[SI-LIST] : PCB impedance (was Re: si-list test)

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From: Laurence Michaels (lmichael@techmail.gdc.com)
Date: Wed Dec 01 1999 - 13:45:52 PST


Franck Thierry wrote:
>
> Gentlemen,
>
> I have a basic question regarding SI. We're beginning to control the
> impedance on our boards (due to the increase of the clock frequency), but I
> have the following question: How do you define the impedance ? It's not
> clear for me today where this value is coming from. PCB designer said the IC
> vendors shoud give me this information, IC vendors say to use a SI software
> and to work with PCB designer, but I have to say I'm lost in this. Maybe one
> of you could help me on that ?
>
> Franck

Well, depending on what exactly you ask, I could understand both of them
saying that.

Figuring out the best value of impedance to ask the PCB vendors to match
requires information from many sources, including the IC designer (to
get
detailed enough driver and receiver models), and the PCB vendor (to find
out what possible impedances they can give, relative to trace width and
board cost), and some sort of SI tool (software or hardware prototype)
to
figure out how much different impedances affect your signal runs.

Figuring out the actual value of trace impedance from the layer stackup
is harder than it looks at first glance. Using textbook equations may
or
may not give you an accurate answer. The board vendors I've talked with
all say "You give us an impedance to match, and we tweak our process to
match it". You might be able to come close to what the vendors can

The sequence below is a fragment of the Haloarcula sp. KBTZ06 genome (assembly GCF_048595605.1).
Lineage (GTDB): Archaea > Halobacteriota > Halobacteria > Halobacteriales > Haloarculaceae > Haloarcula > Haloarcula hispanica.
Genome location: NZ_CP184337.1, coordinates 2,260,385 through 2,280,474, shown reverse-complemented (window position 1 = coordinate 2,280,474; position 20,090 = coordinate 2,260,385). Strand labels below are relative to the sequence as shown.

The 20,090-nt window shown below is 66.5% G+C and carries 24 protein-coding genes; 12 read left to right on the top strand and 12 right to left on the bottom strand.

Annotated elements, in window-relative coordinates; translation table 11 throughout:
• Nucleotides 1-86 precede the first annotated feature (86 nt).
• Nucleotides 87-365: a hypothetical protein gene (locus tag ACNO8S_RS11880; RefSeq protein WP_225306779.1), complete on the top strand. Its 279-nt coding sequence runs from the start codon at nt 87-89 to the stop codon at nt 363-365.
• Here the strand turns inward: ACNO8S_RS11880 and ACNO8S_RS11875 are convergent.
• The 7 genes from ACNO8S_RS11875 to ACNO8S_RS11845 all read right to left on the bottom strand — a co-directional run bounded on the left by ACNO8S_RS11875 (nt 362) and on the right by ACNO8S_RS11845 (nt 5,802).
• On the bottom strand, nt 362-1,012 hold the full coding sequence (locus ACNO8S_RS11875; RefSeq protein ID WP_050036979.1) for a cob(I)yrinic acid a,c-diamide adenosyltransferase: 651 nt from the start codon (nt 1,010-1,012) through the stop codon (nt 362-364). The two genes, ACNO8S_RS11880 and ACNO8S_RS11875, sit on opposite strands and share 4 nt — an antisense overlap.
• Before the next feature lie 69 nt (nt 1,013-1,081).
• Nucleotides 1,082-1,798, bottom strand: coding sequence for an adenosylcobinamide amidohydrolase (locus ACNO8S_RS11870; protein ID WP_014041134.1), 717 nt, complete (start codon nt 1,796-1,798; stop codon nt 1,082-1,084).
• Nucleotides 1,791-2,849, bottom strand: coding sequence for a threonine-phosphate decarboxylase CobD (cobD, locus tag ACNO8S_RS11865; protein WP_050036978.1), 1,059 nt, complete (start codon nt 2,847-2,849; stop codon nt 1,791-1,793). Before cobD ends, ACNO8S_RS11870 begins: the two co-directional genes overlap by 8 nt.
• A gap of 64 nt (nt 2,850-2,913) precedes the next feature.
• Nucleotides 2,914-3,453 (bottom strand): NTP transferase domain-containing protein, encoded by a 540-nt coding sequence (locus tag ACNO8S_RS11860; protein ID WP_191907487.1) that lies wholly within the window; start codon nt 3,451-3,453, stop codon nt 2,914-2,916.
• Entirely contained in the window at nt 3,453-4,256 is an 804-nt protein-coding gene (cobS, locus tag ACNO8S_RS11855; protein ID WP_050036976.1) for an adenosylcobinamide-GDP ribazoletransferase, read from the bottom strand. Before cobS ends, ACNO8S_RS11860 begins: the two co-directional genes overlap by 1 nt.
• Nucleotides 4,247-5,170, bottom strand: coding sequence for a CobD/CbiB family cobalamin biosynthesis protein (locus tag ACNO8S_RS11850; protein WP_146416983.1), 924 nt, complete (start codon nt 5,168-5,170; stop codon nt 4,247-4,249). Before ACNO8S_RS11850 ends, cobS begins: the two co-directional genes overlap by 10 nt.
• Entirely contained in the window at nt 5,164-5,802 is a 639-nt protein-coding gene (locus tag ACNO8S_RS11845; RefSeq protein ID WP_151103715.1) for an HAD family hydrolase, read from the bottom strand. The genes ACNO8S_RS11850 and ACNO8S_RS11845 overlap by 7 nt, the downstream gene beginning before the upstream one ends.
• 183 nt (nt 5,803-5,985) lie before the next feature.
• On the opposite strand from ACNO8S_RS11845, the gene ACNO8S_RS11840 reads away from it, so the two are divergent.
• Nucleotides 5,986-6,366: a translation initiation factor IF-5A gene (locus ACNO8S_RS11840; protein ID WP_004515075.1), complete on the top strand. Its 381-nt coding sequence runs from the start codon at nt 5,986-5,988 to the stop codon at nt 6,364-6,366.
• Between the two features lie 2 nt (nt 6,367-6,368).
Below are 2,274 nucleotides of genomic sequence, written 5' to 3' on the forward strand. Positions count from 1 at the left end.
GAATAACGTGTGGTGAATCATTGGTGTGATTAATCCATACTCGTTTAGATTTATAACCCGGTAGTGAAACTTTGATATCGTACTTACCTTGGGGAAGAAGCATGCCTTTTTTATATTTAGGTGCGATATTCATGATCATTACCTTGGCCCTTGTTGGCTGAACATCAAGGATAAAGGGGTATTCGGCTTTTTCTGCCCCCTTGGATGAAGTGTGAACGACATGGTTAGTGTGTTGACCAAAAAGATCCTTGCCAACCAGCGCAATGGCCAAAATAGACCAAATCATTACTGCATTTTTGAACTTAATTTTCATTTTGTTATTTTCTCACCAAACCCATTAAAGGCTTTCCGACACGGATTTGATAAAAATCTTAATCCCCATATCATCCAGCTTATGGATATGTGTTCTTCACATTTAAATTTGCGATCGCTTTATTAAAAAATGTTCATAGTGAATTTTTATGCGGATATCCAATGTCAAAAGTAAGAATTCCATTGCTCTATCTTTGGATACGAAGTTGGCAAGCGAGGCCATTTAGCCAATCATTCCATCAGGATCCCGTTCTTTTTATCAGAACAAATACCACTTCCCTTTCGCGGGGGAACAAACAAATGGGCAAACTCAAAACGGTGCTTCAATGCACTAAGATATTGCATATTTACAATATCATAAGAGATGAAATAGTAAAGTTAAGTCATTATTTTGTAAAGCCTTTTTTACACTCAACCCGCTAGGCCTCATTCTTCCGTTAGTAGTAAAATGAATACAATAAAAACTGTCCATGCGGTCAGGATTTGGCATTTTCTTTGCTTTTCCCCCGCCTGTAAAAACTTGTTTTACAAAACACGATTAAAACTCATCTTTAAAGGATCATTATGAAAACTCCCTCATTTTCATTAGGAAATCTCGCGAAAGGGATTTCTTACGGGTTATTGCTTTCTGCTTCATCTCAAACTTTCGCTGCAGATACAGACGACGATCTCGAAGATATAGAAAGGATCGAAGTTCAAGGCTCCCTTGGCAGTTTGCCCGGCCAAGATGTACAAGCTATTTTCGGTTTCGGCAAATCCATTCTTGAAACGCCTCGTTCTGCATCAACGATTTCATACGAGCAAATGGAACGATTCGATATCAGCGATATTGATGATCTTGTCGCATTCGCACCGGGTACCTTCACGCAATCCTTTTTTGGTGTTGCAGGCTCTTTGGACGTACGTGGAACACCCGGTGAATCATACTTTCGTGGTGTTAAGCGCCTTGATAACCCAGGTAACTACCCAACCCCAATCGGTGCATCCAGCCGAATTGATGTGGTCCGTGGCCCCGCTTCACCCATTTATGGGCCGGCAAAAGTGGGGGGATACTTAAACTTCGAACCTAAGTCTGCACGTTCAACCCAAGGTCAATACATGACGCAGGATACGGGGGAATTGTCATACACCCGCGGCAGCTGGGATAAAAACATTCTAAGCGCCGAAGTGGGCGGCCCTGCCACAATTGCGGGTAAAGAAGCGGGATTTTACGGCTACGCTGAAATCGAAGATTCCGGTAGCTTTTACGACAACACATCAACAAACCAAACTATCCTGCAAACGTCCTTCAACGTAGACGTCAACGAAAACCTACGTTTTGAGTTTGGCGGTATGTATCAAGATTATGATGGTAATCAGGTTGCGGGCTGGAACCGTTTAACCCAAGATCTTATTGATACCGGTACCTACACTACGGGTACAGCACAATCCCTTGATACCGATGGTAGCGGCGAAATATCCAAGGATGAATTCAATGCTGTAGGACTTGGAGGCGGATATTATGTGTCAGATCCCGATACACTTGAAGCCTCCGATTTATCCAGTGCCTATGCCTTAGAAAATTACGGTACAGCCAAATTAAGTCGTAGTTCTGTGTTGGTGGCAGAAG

tweak
to, if you use the same impedance calculation tools and somehow get
their
"empirical results" book. Then again, maybe not.

Apparently, the dielectric constant of FR-4 (fiberglass resin composite)
isn't constant, and depends on the ratio of glass fibers to resin, the
amount of pressure applied during processing, the actual manufacturer of
the glass fabric and resin, and several other factors that vary from
vendor to vendor. I've heard that the possible variation is 3.8-4.5 for
certain vendors, but I'm not certain of that number. Also, traces do
not
necessarily have a rectangular cross-section, which will effect the
calculations of impedance.

It seems to be a non-trivial problem (at least with these vendors) to
come up with a standard impedance controlled stackup that all vendors
can make. Given the same impedance requirements and basic stackup, some
say "OK, if you can make traces X mils on layer 1, with the following
stackup", some have X larger, some smaller, and one says "We can't
possibly do that".

I may be going about this the wrong way, but it seems impossible to
get one stackup that all vendors can build a controlled impedance board
with. Has anybody had any luck with this?

-- 
Laurence Michaels

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